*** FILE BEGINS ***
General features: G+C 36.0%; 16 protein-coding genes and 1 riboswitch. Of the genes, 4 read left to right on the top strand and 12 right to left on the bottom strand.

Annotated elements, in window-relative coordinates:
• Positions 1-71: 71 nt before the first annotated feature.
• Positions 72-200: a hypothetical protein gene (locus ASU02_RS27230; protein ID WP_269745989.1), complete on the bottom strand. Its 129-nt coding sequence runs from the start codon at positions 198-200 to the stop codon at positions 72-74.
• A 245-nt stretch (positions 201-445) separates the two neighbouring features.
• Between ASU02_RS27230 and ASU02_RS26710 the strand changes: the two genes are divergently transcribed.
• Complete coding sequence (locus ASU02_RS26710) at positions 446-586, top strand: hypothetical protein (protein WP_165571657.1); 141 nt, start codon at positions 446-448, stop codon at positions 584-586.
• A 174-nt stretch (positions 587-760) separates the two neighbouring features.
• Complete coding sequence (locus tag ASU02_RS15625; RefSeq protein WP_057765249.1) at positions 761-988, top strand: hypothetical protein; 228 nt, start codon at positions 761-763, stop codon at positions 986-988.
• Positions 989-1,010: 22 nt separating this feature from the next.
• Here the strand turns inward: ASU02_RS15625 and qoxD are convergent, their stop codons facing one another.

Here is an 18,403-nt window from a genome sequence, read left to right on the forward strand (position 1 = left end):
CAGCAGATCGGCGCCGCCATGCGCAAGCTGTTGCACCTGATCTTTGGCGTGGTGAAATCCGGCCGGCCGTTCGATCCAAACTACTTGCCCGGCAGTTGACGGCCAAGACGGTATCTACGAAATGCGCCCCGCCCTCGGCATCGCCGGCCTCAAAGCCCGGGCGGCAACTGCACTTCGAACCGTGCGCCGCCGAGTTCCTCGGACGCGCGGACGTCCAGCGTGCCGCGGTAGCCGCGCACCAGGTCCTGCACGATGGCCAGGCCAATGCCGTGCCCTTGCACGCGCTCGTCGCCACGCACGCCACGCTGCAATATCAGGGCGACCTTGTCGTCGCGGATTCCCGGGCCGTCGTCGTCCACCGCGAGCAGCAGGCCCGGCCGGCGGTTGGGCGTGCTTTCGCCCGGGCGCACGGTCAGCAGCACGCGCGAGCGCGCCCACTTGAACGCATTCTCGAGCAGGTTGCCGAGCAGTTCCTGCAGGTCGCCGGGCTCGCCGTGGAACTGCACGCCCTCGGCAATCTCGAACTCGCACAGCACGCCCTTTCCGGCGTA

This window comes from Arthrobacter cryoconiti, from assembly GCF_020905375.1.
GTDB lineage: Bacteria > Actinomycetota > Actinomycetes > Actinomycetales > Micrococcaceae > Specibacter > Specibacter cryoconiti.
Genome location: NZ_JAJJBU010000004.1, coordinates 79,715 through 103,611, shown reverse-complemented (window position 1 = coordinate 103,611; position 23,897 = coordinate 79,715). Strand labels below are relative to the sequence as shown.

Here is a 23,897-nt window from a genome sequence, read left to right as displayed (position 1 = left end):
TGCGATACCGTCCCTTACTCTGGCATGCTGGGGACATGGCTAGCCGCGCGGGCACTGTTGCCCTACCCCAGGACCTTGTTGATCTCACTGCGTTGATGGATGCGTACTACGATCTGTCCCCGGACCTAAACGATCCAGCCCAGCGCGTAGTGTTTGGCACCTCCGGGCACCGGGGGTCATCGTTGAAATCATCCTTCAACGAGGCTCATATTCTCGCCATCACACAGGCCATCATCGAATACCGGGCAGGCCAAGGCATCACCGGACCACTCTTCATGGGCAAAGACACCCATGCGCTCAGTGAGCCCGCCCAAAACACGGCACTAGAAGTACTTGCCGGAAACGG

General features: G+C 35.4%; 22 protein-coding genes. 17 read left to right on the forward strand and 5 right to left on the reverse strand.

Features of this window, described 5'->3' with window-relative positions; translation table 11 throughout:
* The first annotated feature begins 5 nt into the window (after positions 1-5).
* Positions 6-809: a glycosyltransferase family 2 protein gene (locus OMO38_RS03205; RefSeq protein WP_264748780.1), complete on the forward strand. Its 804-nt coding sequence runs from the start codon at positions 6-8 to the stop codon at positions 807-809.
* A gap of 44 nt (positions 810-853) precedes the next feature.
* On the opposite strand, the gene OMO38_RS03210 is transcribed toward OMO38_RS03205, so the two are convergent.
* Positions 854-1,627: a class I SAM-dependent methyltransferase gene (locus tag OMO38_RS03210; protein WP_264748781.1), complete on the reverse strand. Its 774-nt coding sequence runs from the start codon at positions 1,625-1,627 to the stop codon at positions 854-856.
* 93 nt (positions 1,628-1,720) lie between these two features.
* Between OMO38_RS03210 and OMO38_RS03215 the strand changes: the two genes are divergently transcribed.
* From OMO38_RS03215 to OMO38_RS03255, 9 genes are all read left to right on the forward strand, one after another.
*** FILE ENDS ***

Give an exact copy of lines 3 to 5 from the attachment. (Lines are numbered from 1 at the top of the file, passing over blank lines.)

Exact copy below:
• Positions 1-71: 71 nt before the first annotated feature.
• Positions 72-200: a hypothetical protein gene (locus ASU02_RS27230; protein ID WP_269745989.1), complete on the bottom strand. Its 129-nt coding sequence runs from the start codon at positions 198-200 to the stop codon at positions 72-74.
• A 245-nt stretch (positions 201-445) separates the two neighbouring features.